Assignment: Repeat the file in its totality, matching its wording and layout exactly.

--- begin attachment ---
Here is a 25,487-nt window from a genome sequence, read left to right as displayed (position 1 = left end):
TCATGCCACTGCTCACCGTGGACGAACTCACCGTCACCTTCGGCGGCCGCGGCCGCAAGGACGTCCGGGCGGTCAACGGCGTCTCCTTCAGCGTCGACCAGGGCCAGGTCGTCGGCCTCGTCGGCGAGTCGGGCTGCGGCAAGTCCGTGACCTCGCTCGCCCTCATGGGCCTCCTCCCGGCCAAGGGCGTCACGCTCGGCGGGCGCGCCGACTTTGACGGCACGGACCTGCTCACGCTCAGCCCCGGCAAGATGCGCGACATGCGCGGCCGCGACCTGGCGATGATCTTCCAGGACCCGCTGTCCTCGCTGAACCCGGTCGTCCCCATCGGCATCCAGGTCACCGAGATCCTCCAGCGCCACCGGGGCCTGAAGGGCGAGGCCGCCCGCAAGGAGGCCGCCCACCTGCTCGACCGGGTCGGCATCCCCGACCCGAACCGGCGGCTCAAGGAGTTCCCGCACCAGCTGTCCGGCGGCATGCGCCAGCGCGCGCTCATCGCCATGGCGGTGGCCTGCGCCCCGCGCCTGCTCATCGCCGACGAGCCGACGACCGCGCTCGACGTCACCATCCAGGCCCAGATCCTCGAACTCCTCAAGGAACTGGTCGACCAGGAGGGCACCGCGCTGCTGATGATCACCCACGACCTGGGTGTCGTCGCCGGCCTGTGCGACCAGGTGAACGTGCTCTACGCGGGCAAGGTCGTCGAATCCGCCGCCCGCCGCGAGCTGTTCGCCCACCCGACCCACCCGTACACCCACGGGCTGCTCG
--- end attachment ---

Here is a 25,487-nt window from a genome sequence, read left to right as displayed (position 1 = left end):
TCATGCCACTGCTCACCGTGGACGAACTCACCGTCACCTTCGGCGGCCGCGGCCGCAAGGACGTCCGGGCGGTCAACGGCGTCTCCTTCAGCGTCGACCAGGGCCAGGTCGTCGGCCTCGTCGGCGAGTCGGGCTGCGGCAAGTCCGTGACCTCGCTCGCCCTCATGGGCCTCCTCCCGGCCAAGGGCGTCACGCTCGGCGGGCGCGCCGACTTTGACGGCACGGACCTGCTCACGCTCAGCCCCGGCAAGATGCGCGACATGCGCGGCCGCGACCTGGCGATGATCTTCCAGGACCCGCTGTCCTCGCTGAACCCGGTCGTCCCCATCGGCATCCAGGTCACCGAGATCCTCCAGCGCCACCGGGGCCTGAAGGGCGAGGCCGCCCGCAAGGAGGCCGCCCACCTGCTCGACCGGGTCGGCATCCCCGACCCGAACCGGCGGCTCAAGGAGTTCCCGCACCAGCTGTCCGGCGGCATGCGCCAGCGCGCGCTCATCGCCATGGCGGTGGCCTGCGCCCCGCGCCTGCTCATCGCCGACGAGCCGACGACCGCGCTCGACGTCACCATCCAGGCCCAGATCCTCGAACTCCTCAAGGAACTGGTCGACCAGGAGGGCACCGCGCTGCTGATGATCACCCACGACCTGGGTGTCGTCGCCGGCCTGTGCGACCAGGTGAACGTGCTCTACGCGGGCAAGGTCGTCGAATCCGCCGCCCGCCGCGAGCTGTTCGCCCACCCGACCCACCCGTACACCCACGGGCTGCTCG